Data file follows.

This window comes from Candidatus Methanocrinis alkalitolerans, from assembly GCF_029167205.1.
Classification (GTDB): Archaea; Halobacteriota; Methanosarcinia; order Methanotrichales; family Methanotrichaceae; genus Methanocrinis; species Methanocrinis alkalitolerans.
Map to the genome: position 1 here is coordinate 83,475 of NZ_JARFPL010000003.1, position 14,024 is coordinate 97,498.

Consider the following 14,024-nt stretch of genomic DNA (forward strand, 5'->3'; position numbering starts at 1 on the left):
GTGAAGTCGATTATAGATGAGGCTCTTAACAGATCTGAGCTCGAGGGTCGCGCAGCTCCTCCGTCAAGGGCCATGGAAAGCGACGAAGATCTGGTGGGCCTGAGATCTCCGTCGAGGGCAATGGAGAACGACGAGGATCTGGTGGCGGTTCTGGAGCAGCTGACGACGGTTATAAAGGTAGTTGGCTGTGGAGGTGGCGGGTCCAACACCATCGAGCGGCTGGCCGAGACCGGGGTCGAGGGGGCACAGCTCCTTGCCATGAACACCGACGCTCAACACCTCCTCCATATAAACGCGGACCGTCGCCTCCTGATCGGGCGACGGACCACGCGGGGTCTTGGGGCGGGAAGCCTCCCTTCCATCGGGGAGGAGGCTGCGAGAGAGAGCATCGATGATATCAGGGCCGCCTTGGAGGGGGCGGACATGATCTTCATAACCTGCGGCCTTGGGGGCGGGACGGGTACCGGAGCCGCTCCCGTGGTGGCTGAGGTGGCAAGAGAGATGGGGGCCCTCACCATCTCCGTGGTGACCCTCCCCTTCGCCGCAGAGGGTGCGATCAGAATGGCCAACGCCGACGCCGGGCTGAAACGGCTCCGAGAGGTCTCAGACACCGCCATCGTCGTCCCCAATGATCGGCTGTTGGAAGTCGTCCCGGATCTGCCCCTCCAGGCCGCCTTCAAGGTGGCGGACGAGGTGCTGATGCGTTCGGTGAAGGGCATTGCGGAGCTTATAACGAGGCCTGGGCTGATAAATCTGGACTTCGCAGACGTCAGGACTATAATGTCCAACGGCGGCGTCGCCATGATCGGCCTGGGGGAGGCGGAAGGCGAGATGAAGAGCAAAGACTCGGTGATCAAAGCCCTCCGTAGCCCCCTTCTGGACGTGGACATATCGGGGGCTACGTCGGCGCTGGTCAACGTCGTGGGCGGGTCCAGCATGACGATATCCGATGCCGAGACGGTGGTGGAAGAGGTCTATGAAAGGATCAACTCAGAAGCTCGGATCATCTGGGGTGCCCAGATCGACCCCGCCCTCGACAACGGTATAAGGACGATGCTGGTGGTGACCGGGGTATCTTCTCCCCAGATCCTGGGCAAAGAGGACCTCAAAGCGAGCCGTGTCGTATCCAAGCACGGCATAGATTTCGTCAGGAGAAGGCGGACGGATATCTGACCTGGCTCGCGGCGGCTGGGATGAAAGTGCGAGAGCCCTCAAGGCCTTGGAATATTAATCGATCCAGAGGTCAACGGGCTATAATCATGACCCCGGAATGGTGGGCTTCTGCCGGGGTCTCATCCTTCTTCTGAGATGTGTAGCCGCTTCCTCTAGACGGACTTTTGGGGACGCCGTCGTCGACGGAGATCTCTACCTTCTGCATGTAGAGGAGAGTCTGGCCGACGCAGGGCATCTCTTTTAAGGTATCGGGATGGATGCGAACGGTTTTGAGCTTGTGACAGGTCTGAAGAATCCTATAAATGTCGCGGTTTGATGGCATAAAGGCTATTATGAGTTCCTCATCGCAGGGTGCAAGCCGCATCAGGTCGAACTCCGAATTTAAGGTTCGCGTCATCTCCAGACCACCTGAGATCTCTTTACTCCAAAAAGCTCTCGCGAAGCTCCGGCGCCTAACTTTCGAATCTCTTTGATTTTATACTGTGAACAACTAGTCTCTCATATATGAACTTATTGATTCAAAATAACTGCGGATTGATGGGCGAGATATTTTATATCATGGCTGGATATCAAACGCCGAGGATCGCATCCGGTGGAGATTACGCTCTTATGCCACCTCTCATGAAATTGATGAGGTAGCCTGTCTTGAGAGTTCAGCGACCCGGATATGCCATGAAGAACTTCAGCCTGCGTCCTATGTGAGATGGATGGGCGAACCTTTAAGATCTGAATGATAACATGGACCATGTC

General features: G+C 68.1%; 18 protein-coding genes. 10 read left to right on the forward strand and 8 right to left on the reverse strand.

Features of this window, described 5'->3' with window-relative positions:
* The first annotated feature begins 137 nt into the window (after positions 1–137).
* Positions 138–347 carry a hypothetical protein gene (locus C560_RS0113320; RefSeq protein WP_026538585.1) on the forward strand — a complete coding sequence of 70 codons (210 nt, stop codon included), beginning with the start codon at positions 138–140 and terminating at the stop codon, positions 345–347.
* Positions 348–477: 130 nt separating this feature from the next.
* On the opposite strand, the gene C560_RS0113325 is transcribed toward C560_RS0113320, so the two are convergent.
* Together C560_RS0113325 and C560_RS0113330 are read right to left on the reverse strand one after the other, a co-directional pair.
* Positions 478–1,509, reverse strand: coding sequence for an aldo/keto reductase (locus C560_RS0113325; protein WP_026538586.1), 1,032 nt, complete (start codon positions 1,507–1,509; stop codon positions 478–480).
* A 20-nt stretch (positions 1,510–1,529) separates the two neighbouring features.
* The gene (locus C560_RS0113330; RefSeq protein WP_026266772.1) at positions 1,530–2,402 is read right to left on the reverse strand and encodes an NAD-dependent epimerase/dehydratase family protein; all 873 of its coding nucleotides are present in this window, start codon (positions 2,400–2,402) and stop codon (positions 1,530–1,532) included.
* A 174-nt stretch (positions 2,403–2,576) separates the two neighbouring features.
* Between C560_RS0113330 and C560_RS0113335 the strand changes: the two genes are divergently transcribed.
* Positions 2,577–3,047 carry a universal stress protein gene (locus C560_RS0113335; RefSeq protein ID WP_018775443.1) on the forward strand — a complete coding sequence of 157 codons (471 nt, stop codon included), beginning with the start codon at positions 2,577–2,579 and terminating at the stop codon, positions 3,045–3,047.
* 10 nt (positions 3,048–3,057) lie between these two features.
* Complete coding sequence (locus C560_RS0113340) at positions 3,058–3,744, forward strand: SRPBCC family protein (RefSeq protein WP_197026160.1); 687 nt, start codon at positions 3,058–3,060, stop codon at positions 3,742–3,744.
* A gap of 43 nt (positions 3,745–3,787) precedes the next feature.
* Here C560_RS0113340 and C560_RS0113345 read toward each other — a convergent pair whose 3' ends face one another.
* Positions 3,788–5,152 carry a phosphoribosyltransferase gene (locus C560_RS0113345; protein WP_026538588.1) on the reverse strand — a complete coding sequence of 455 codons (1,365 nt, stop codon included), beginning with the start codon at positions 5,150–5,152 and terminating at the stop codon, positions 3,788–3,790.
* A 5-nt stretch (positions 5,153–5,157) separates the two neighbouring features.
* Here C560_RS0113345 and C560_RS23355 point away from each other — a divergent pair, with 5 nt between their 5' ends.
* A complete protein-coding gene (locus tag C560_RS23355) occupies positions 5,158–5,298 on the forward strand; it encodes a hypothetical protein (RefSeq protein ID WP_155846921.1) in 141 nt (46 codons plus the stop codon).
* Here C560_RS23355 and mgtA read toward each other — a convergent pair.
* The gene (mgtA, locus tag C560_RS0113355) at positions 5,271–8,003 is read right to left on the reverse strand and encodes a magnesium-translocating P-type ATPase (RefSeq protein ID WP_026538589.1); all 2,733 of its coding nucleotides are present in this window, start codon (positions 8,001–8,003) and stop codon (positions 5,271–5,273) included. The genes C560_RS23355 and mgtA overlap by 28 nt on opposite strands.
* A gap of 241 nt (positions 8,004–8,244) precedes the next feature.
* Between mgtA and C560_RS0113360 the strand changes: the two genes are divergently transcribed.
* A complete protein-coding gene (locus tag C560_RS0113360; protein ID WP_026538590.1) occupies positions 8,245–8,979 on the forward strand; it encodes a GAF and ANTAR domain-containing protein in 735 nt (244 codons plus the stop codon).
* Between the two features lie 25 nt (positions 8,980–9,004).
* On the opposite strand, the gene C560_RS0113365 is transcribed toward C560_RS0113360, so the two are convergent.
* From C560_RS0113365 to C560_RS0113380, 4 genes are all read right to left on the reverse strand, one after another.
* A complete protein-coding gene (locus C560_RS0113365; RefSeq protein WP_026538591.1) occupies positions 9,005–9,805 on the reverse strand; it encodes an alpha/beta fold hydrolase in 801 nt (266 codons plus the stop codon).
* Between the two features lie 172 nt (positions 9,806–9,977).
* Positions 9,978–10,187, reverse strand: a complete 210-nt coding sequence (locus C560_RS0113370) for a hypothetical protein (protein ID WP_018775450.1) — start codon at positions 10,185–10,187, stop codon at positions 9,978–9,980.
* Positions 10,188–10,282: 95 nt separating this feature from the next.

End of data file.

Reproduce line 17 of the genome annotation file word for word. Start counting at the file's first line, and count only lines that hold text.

* Between C560_RS0113330 and C560_RS0113335 the strand changes: the two genes are divergently transcribed.